I was 23 years old with a degree in English and a Kentucky teaching certificate. Just legal enough to be dangerous. My first job was in a rural, independent school with grades K-12 in one building. The graduating class had 32 kids. I was given no syllabus, no curriculum, only a textbook, a student handbook, and a calendar from the Army recruiter who stopped by my room while I cleaned the four inches of chalk dust that had settled on everything in sight.
I started that first day with some games and journaling prompts with zero instructional value or connection. My college of ed professor had promised these would promote “a robust marketplace of ideas.” Those students indulged my lameness for exactly two days, then the honeymoon was over. For weeks, they defied me openly or ignored me and went to sleep. When I tried to get control of the class, they were angry with me for not going along with the no- expectations contract I had unknowingly signed that first day.
As bad as that school year was for me, I’m sure it was even worse for my students. I was immature, unprepared, and inexperienced. I didn’t feel like a real teacher, so I didn’t act like one. I didn’t know what I was supposed to do. I didn’t understand the gravity of my role. I didn’t even have appropriate clothes. I didn’t understand how to communicate effectively, how to forge relationships, how to be empathetic while also being emphatic.
In no particular order, and leaving out about 200 more, here are my five biggest first-year mistakes, and my suggestions for avoiding them:
- I had no idea how to actually teach anything. In college I studied literature and composition. I had exactly six education classes (one which taught us how to put a cassette in a tape player and push “on”) plus student teaching. I knew how to write a lesson plan. I knew how to write a philosophy of education statement. I was a proficient reader and writer, but I had no idea how to take what I did intuitively and break it down in steps to help someone who was struggling.
Tip: Learning occurs at the intersection of desire and need, so get to know your students. Figure out what they need, what they want, and what they care about. Tap into their prior knowledge and help them make connections. Teach skills in the context of student interests and ask open-ended questions. Learn how to break down a complex concept like reading or writing into its elemental components, and explain those components in clear, simple language, so a 17-year-old who reads on a second grade level can understand you and still maintain his dignity.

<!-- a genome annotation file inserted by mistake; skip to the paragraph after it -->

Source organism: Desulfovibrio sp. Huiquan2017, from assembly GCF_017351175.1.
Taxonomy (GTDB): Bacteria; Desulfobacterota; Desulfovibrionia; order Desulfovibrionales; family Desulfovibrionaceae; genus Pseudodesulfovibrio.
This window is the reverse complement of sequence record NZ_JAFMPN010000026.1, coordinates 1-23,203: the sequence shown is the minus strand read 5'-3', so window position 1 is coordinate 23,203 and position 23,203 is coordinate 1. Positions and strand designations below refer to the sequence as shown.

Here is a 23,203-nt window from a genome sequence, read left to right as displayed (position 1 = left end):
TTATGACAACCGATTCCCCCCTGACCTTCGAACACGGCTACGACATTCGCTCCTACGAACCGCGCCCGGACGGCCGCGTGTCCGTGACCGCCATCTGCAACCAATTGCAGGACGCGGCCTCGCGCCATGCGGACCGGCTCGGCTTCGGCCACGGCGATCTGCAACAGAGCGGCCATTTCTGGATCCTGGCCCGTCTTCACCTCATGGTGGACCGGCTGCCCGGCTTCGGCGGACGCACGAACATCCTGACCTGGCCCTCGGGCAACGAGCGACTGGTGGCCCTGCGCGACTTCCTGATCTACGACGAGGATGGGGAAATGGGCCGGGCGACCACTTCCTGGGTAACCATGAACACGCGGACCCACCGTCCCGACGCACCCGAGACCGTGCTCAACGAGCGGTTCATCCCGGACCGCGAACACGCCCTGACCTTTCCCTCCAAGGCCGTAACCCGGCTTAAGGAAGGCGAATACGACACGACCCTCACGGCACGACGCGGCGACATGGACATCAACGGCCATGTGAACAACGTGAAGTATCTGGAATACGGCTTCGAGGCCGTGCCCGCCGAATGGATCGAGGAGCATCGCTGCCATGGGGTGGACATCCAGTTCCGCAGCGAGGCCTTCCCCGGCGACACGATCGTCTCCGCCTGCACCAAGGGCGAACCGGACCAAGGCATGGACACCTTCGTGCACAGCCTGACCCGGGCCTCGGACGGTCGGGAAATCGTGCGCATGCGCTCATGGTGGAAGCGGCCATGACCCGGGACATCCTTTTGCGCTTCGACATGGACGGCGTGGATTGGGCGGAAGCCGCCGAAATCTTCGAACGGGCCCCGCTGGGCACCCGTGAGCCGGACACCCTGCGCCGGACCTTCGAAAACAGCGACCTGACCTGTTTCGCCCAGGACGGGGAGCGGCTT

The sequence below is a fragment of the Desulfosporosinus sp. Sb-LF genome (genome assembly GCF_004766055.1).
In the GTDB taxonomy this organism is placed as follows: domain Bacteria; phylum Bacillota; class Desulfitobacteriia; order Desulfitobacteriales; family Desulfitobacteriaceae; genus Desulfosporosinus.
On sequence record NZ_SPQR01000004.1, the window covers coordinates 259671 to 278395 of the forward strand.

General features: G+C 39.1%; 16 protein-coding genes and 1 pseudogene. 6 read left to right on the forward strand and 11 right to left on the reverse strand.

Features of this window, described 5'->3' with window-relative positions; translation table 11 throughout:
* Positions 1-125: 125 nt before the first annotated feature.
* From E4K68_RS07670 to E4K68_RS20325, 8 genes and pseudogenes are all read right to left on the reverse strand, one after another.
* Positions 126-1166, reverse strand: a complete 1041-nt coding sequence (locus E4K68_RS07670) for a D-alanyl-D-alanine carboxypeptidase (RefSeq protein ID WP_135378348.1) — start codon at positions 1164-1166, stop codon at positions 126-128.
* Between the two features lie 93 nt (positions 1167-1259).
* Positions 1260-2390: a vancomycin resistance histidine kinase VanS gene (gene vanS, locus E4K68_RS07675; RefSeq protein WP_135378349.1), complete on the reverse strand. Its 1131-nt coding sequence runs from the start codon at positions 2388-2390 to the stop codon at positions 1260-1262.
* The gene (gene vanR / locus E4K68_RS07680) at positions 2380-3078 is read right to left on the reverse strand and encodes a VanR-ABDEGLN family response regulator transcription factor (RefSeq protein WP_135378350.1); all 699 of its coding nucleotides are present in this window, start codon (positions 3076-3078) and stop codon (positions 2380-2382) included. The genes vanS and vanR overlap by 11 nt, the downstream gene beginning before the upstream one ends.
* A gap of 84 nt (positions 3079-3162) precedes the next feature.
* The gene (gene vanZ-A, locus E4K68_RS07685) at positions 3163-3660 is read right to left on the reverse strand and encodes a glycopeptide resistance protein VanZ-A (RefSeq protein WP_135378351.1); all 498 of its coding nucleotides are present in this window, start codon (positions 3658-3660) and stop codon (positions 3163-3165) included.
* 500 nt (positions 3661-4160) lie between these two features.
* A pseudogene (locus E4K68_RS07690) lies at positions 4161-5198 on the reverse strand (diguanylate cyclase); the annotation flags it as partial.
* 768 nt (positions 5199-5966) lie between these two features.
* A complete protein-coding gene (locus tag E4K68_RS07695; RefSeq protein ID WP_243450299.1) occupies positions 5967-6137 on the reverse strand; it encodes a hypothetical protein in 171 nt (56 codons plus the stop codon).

- I did not set clear expectations for my classroom, my students, or myself. Setting clear and high expectations for academic success and helping your students meet those expectations is the cornerstone of education. Expectations are not rules; they are statements that set the bar and establish the culture of your classroom’s community.
Tip: Expectations should be both high and simple. They should be posted and communicated to your students in positive language. Don’t be a hypocrite; make sure you model those expectations every day by how you talk, dress, prepare lessons, and conduct business.
- I did not establish classroom protocols. The organizational side of teaching with its hundred moving parts can murder, bury and say Mass over a new teacher. I was cluttered, disorganized and frantic, which was exhausting and crazy-making. Instead of establishing procedures that would have provided peace and stability, I made contradictory, from-the-hip decisions and was forced to put out the fires my inexperience had started.
Tip: Establish a simple procedure for every element of classroom business (how to deal with cell phones, make-up work, homework collection and return, tardiness, plagiarism, cheating, hall passes, attendance, tutoring, parent contacts, detention, etc.) Communicate these procedures also in positive language to students. Once you’ve established simple, efficient protocols, maintain them from the first week onward.
- I didn’t understand how to manage my time – either in class or in my private life. Transitions between activities took longer than I expected or an activity was finished in 15 minutes, and I had 30 minutes of dead air on my hands. I didn’t understand how to stall or accelerate an activity on the fly, and I didn’t yet have a compendium of exercises I could whip out to manage dead time. Also, that first year, I worked at least 80 hours a week. Every teaching day was a 14-hour day, and I would spend my weekends planning lessons and grading homework.
Tip: Do every activity you plan for your students and time yourself; figure out how much time students need to transition from one activity to the next. In your private life, practice self-care. Indulge in a non-teaching hobby. The world will not stop spinning if you don’t finish grading that last set of essay questions. Get 8 hours of sleep. Exercise, drink plenty of water, and go out with friends who make you laugh hysterically. When you are with kids all day, sometimes it’s hard to remember what it’s like to be an adult.
- I didn’t know how to connect with students. I took everything personally. I fell into two speeds – either passive and avoidant so I could just get through the day or furious and volatile, exacting punishments on the whole classroom when only one kid was out of line. After the first semester when I cried once a week, the second semester I got bitter and mean. I hated those kids, and they hated me.
Tip: See student outbursts for what they are: frustrations at life, of which you are only a very, very small part. Do not get defensive. Be patient, kind, and slow to blame. Be curious, not furious when a student acts out. Set emotional and physical boundaries for yourself to avoid being sucked into student drama. Learn to disengage while practicing empathy and support.